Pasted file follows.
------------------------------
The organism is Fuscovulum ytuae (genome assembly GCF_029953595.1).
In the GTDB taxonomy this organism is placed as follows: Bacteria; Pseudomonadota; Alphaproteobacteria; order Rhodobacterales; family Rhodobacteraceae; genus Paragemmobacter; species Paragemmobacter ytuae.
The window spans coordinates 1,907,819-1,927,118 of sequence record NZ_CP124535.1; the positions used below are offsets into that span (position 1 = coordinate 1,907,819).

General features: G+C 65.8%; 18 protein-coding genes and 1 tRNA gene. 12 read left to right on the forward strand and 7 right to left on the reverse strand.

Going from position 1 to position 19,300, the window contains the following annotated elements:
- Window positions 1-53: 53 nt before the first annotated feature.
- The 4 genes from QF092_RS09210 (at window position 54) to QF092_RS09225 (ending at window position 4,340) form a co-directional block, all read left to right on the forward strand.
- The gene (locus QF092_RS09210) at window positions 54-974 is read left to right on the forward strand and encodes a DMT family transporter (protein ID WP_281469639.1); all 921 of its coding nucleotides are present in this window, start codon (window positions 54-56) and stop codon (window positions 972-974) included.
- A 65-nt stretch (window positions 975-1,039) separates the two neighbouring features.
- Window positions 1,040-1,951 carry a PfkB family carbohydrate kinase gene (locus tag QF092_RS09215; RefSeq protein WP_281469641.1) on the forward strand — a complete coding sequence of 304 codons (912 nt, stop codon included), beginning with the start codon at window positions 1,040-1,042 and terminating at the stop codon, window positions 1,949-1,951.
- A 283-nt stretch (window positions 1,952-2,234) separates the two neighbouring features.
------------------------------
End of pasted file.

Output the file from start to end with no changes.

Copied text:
The organism is Fuscovulum ytuae (genome assembly GCF_029953595.1).
In the GTDB taxonomy this organism is placed as follows: Bacteria; Pseudomonadota; Alphaproteobacteria; order Rhodobacterales; family Rhodobacteraceae; genus Paragemmobacter; species Paragemmobacter ytuae.
The window spans coordinates 1,907,819-1,927,118 of sequence record NZ_CP124535.1; the positions used below are offsets into that span (position 1 = coordinate 1,907,819).

General features: G+C 65.8%; 18 protein-coding genes and 1 tRNA gene. 12 read left to right on the forward strand and 7 right to left on the reverse strand.

Going from position 1 to position 19,300, the window contains the following annotated elements:
- Window positions 1-53: 53 nt before the first annotated feature.
- The 4 genes from QF092_RS09210 (at window position 54) to QF092_RS09225 (ending at window position 4,340) form a co-directional block, all read left to right on the forward strand.
- The gene (locus QF092_RS09210) at window positions 54-974 is read left to right on the forward strand and encodes a DMT family transporter (protein ID WP_281469639.1); all 921 of its coding nucleotides are present in this window, start codon (window positions 54-56) and stop codon (window positions 972-974) included.
- A 65-nt stretch (window positions 975-1,039) separates the two neighbouring features.
- Window positions 1,040-1,951 carry a PfkB family carbohydrate kinase gene (locus tag QF092_RS09215; RefSeq protein WP_281469641.1) on the forward strand — a complete coding sequence of 304 codons (912 nt, stop codon included), beginning with the start codon at window positions 1,040-1,042 and terminating at the stop codon, window positions 1,949-1,951.
- A 283-nt stretch (window positions 1,952-2,234) separates the two neighbouring features.